Pedone adds that the Consultique model has struggled to establish in Italy, but is adamant that this is where the market will head in future.
Gabriele Rossi, financial adviser at Copernico SIM in Rome, believes that the future of financial advice needs to be fee-only, but he acknowledges that a cultural change must happen in the country for that to happen.
Rossi, who previously worked as financial adviser for Deutsche Bank Group’s Finanza&Futuro, decided to join Copernico SIM to be able to meet what he feels ought to be professional standards, and provide a service more in the client’s interest.
“Copernico SIM does not have its own products to suggest and that allows me to work both on commission and on a fee-only basis,” he says.
“I firmly believe in the multi-family office British model, where product distribution is left to the bank and the financial advisory service is more independent.”
However, as Rossi highlights, Italian financial culture needs to change for such a model to be fully implemented.
He says: “Banks’ financial advisers in Italy traditionally have a commercial/sales background and don’t normally have a university degree. The generation of financial advisers I belong to is instead made up of people who went to university and studied finance and economics.”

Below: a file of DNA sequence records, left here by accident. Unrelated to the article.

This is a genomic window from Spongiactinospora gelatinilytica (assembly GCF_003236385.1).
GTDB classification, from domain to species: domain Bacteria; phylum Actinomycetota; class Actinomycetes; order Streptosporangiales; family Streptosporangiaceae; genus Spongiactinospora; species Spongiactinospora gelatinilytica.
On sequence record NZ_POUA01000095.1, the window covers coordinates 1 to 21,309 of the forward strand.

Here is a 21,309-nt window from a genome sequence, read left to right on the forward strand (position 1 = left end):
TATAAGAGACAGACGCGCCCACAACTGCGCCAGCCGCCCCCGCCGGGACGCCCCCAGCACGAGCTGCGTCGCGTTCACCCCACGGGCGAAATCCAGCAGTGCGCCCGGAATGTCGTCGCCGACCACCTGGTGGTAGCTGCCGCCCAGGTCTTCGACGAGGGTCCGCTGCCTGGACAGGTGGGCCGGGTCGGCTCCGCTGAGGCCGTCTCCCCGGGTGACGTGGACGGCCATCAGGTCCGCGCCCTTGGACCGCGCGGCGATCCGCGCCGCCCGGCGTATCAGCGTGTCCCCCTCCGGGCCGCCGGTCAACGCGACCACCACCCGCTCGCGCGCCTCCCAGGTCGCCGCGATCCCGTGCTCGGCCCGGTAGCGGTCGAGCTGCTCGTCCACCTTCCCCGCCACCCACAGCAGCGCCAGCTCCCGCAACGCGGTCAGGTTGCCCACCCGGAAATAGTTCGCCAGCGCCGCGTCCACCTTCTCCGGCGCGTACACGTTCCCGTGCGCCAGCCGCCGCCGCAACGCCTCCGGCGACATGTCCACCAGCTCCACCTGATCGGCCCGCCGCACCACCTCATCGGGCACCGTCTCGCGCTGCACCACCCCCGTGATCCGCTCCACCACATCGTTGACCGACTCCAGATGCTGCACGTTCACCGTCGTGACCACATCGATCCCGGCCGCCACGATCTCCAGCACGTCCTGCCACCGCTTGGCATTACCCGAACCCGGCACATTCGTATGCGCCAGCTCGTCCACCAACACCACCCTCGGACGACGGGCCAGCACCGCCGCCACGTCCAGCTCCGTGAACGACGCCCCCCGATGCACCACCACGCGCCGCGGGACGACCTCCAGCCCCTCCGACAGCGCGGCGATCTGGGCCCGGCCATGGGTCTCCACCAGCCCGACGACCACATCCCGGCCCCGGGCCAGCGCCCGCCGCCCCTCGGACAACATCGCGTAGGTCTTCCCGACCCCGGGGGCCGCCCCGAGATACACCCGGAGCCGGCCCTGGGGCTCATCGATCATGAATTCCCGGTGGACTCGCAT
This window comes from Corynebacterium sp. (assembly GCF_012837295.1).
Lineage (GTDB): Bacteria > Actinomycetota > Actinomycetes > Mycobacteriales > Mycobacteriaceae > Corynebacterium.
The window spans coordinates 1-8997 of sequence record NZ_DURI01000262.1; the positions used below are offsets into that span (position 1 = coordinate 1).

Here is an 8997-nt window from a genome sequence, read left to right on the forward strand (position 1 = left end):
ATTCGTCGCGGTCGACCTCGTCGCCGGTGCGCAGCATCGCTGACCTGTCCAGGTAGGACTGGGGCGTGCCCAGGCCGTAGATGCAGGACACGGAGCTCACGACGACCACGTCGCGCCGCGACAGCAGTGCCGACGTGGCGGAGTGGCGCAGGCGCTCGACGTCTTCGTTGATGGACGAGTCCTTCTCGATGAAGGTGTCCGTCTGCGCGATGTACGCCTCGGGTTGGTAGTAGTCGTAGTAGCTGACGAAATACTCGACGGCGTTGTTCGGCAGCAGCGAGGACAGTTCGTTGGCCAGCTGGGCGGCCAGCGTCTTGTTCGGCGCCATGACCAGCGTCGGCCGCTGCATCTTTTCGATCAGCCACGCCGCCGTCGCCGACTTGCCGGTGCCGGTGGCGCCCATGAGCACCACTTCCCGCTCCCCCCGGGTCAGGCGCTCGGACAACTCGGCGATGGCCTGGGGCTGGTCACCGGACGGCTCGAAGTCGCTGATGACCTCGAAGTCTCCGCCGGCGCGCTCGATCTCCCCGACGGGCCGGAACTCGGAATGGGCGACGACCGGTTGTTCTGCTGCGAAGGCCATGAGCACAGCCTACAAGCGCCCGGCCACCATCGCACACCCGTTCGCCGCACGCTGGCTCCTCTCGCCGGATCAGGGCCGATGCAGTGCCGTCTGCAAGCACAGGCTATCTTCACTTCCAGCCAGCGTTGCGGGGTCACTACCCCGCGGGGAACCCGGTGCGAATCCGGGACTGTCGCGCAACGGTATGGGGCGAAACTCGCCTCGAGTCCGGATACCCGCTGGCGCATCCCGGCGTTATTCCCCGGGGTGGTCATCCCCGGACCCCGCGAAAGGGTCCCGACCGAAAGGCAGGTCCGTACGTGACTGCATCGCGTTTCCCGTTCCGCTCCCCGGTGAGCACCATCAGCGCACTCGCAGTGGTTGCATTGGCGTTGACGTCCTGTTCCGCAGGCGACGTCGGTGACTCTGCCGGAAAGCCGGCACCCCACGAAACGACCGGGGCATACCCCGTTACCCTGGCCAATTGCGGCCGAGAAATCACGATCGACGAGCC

In Rossi’s opinion, the advisory service should be taken away from banks. But for that to happen, Italian clients’ attitudes towards financial services should be turned upside down too.
Daniele Fierro, another financial adviser who recently left the banking sector to found his own firm, thinks that Italy’s financial culture may not be quite ready to leave space for independent advisers to gain ground.
“I worked as financial adviser for Banca Intesa and Ubi Banca Private Investment for years and just recently I’ve set up my own firm,” he says. “However, the hardest part is always to persuade clients to pay you an annual fee for your job and that’s because Italian clients are very accustomed to banks.”
In response, Fierro recently considered opening a TV channel for financial education programmes in Foggia, the area in Southeast Italy where he now works.